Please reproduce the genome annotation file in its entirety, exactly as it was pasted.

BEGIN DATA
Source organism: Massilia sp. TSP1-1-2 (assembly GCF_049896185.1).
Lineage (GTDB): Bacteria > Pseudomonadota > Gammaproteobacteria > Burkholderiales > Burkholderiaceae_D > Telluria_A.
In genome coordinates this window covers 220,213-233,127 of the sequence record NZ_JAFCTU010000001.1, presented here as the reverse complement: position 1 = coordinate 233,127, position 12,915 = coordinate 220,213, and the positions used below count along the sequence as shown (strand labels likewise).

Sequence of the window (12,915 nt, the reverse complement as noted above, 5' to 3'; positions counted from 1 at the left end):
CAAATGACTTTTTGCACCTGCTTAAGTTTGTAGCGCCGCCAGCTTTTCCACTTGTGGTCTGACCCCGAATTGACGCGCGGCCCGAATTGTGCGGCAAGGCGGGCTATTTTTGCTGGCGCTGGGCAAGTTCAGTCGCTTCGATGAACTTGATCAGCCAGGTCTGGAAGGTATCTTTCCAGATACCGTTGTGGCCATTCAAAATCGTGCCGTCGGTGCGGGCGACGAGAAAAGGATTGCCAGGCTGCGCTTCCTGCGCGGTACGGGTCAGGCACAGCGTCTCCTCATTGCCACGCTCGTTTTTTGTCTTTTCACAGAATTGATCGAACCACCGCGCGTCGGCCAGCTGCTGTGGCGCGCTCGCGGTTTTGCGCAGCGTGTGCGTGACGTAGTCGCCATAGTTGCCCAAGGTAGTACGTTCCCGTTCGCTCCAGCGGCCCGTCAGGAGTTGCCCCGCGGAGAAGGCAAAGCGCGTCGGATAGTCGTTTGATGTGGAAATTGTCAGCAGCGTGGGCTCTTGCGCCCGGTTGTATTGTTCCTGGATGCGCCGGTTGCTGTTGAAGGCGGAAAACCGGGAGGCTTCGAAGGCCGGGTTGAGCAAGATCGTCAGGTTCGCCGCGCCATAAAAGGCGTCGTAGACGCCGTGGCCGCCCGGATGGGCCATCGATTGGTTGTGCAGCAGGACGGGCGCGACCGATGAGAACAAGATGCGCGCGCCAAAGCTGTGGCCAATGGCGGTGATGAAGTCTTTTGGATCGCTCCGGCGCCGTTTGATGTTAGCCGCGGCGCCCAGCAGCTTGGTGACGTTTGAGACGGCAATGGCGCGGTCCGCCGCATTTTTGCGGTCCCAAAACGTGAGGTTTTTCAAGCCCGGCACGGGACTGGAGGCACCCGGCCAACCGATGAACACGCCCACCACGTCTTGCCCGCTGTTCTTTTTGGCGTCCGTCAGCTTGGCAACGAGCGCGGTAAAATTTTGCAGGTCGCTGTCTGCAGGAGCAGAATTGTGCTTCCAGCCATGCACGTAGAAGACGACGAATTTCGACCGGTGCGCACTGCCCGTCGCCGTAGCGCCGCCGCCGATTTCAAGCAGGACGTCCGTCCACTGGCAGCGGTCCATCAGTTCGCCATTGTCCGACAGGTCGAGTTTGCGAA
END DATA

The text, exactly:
Source organism: Massilia sp. TSP1-1-2 (assembly GCF_049896185.1).
Lineage (GTDB): Bacteria > Pseudomonadota > Gammaproteobacteria > Burkholderiales > Burkholderiaceae_D > Telluria_A.
In genome coordinates this window covers 220,213-233,127 of the sequence record NZ_JAFCTU010000001.1, presented here as the reverse complement: position 1 = coordinate 233,127, position 12,915 = coordinate 220,213, and the positions used below count along the sequence as shown (strand labels likewise).

Sequence of the window (12,915 nt, the reverse complement as noted above, 5' to 3'; positions counted from 1 at the left end):
CAAATGACTTTTTGCACCTGCTTAAGTTTGTAGCGCCGCCAGCTTTTCCACTTGTGGTCTGACCCCGAATTGACGCGCGGCCCGAATTGTGCGGCAAGGCGGGCTATTTTTGCTGGCGCTGGGCAAGTTCAGTCGCTTCGATGAACTTGATCAGCCAGGTCTGGAAGGTATCTTTCCAGATACCGTTGTGGCCATTCAAAATCGTGCCGTCGGTGCGGGCGACGAGAAAAGGATTGCCAGGCTGCGCTTCCTGCGCGGTACGGGTCAGGCACAGCGTCTCCTCATTGCCACGCTCGTTTTTTGTCTTTTCACAGAATTGATCGAACCACCGCGCGTCGGCCAGCTGCTGTGGCGCGCTCGCGGTTTTGCGCAGCGTGTGCGTGACGTAGTCGCCATAGTTGCCCAAGGTAGTACGTTCCCGTTCGCTCCAGCGGCCCGTCAGGAGTTGCCCCGCGGAGAAGGCAAAGCGCGTCGGATAGTCGTTTGATGTGGAAATTGTCAGCAGCGTGGGCTCTTGCGCCCGGTTGTATTGTTCCTGGATGCGCCGGTTGCTGTTGAAGGCGGAAAACCGGGAGGCTTCGAAGGCCGGGTTGAGCAAGATCGTCAGGTTCGCCGCGCCATAAAAGGCGTCGTAGACGCCGTGGCCGCCCGGATGGGCCATCGATTGGTTGTGCAGCAGGACGGGCGCGACCGATGAGAACAAGATGCGCGCGCCAAAGCTGTGGCCAATGGCGGTGATGAAGTCTTTTGGATCGCTCCGGCGCCGTTTGATGTTAGCCGCGGCGCCCAGCAGCTTGGTGACGTTTGAGACGGCAATGGCGCGGTCCGCCGCATTTTTGCGGTCCCAAAACGTGAGGTTTTTCAAGCCCGGCACGGGACTGGAGGCACCCGGCCAACCGATGAACACGCCCACCACGTCTTGCCCGCTGTTCTTTTTGGCGTCCGTCAGCTTGGCAACGAGCGCGGTAAAATTTTGCAGGTCGCTGTCTGCAGGAGCAGAATTGTGCTTCCAGCCATGCACGTAGAAGACGACGAATTTCGACCGGTGCGCACTGCCCGTCGCCGTAGCGCCGCCGCCGATTTCAAGCAGGACGTCCGTCCACTGGCAGCGGTCCATCAGTTCGCCATTGTCCGACAGGTCGAGTTTGCGAA